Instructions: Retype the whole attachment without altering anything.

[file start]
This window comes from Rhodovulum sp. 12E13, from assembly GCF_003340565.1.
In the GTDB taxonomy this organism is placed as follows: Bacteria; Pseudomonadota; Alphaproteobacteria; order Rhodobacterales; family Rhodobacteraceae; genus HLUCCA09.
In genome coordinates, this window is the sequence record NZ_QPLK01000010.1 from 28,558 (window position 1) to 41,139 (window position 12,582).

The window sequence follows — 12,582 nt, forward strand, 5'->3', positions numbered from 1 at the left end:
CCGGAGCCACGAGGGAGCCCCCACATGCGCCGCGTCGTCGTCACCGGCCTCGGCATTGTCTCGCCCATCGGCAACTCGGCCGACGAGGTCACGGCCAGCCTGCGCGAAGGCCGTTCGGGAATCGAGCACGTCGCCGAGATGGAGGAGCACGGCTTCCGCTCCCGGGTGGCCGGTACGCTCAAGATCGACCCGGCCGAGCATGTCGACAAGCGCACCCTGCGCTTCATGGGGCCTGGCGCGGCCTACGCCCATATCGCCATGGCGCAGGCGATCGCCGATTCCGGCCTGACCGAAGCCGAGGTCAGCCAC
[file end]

This window comes from Rhodovulum sp. 12E13, from assembly GCF_003340565.1.
In the GTDB taxonomy this organism is placed as follows: Bacteria; Pseudomonadota; Alphaproteobacteria; order Rhodobacterales; family Rhodobacteraceae; genus HLUCCA09.
In genome coordinates, this window is the sequence record NZ_QPLK01000010.1 from 28,558 (window position 1) to 41,139 (window position 12,582).

The window sequence follows — 12,582 nt, forward strand, 5'->3', positions numbered from 1 at the left end:
CCGGAGCCACGAGGGAGCCCCCACATGCGCCGCGTCGTCGTCACCGGCCTCGGCATTGTCTCGCCCATCGGCAACTCGGCCGACGAGGTCACGGCCAGCCTGCGCGAAGGCCGTTCGGGAATCGAGCACGTCGCCGAGATGGAGGAGCACGGCTTCCGCTCCCGGGTGGCCGGTACGCTCAAGATCGACCCGGCCGAGCATGTCGACAAGCGCACCCTGCGCTTCATGGGGCCTGGCGCGGCCTACGCCCATATCGCCATGGCGCAGGCGATCGCCGATTCCGGCCTGACCGAAGCCGAGGTCAGCCAC